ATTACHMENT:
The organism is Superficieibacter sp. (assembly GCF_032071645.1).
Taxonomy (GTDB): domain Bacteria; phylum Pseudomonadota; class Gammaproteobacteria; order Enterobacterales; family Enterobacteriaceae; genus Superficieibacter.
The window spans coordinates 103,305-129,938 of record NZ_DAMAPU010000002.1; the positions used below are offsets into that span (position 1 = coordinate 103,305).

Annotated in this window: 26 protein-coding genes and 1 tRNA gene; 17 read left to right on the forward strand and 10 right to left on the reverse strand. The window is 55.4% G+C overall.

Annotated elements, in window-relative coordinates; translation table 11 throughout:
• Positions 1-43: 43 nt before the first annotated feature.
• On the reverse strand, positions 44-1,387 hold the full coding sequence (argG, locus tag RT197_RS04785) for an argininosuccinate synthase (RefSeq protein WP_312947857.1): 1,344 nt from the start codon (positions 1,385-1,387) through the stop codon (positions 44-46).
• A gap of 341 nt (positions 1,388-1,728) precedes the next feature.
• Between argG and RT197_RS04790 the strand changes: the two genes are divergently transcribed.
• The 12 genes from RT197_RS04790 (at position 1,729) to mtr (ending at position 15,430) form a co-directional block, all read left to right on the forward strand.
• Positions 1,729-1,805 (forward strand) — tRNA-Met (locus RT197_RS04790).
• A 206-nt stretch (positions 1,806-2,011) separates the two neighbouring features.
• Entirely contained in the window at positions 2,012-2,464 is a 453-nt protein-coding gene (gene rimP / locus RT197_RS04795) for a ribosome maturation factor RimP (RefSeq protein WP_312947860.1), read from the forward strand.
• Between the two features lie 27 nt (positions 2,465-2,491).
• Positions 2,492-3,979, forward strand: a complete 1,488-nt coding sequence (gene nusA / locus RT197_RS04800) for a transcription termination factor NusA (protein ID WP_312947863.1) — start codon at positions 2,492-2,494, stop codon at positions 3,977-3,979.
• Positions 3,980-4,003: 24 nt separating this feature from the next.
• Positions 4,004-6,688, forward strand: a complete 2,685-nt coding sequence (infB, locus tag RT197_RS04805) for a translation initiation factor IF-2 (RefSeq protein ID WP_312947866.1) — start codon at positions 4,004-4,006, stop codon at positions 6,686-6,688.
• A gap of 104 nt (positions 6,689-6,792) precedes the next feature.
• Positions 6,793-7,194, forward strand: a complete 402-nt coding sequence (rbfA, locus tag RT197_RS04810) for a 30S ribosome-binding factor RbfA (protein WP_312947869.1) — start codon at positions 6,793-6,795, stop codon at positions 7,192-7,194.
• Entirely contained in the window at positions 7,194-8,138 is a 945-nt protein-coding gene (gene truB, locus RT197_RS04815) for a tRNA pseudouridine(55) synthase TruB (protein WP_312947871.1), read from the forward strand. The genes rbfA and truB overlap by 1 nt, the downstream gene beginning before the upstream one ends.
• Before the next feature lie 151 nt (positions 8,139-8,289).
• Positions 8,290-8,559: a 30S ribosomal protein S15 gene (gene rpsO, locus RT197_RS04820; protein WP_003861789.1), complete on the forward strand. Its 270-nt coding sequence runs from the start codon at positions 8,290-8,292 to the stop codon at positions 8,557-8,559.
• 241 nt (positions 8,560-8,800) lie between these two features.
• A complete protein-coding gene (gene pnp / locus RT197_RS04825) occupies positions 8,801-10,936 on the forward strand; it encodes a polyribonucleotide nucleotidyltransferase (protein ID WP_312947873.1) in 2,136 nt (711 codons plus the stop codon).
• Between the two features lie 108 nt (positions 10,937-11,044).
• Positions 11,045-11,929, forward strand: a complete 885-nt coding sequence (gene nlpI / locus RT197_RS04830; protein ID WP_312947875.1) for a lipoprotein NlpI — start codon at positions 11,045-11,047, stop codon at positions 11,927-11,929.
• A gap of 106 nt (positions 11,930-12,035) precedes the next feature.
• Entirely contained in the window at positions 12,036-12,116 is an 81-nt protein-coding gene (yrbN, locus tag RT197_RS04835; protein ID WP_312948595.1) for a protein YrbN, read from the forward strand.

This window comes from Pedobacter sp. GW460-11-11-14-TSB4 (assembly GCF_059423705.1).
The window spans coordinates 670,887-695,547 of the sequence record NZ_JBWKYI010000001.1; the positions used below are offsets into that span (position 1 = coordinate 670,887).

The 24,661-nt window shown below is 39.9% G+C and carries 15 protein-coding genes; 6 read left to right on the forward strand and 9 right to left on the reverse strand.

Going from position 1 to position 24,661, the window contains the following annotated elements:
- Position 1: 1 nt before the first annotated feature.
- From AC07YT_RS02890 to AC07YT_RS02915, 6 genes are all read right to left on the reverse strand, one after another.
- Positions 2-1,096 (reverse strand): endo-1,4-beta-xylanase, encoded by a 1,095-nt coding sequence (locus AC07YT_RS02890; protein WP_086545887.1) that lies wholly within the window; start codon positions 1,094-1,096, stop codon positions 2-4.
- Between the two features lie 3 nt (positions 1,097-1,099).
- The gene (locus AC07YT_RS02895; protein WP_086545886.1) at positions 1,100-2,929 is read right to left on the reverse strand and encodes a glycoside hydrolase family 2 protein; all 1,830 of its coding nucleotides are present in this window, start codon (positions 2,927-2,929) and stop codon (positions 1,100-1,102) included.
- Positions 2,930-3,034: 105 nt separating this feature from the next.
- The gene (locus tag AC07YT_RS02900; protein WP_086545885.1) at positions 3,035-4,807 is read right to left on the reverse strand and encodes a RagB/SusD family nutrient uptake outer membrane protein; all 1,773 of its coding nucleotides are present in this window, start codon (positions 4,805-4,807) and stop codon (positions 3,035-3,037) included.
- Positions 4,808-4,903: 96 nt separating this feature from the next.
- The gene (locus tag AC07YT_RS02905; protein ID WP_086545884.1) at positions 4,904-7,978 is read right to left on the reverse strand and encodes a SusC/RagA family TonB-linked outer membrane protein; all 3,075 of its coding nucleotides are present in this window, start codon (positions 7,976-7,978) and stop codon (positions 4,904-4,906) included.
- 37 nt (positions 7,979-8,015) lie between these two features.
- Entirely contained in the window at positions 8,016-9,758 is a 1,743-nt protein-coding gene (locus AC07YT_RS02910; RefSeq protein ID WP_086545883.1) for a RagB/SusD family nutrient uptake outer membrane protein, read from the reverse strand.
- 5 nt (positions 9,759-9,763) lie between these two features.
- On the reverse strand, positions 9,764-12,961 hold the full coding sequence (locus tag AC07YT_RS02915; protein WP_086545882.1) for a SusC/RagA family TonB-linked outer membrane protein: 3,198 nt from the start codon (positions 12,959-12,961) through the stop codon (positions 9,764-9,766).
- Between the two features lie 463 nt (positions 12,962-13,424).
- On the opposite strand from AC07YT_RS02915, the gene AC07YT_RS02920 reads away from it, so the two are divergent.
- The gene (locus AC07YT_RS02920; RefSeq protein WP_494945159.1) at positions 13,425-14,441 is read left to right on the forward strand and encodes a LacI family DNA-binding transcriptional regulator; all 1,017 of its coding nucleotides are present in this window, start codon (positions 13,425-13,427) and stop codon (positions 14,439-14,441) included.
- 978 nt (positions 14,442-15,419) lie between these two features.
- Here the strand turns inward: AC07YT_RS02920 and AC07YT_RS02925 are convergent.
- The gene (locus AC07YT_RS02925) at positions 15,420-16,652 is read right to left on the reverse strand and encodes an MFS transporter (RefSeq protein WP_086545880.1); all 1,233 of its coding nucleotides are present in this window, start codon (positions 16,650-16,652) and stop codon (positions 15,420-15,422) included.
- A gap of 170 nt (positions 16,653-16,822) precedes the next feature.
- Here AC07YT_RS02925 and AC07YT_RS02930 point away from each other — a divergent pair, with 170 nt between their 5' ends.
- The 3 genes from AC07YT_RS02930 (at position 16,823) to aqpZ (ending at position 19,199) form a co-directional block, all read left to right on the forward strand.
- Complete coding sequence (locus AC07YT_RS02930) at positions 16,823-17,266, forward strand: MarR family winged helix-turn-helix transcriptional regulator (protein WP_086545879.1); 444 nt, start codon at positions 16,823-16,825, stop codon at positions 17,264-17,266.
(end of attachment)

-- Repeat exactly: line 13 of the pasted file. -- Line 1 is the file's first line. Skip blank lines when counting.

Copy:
• Entirely contained in the window at positions 2,012-2,464 is a 453-nt protein-coding gene (gene rimP / locus RT197_RS04795) for a ribosome maturation factor RimP (RefSeq protein WP_312947860.1), read from the forward strand.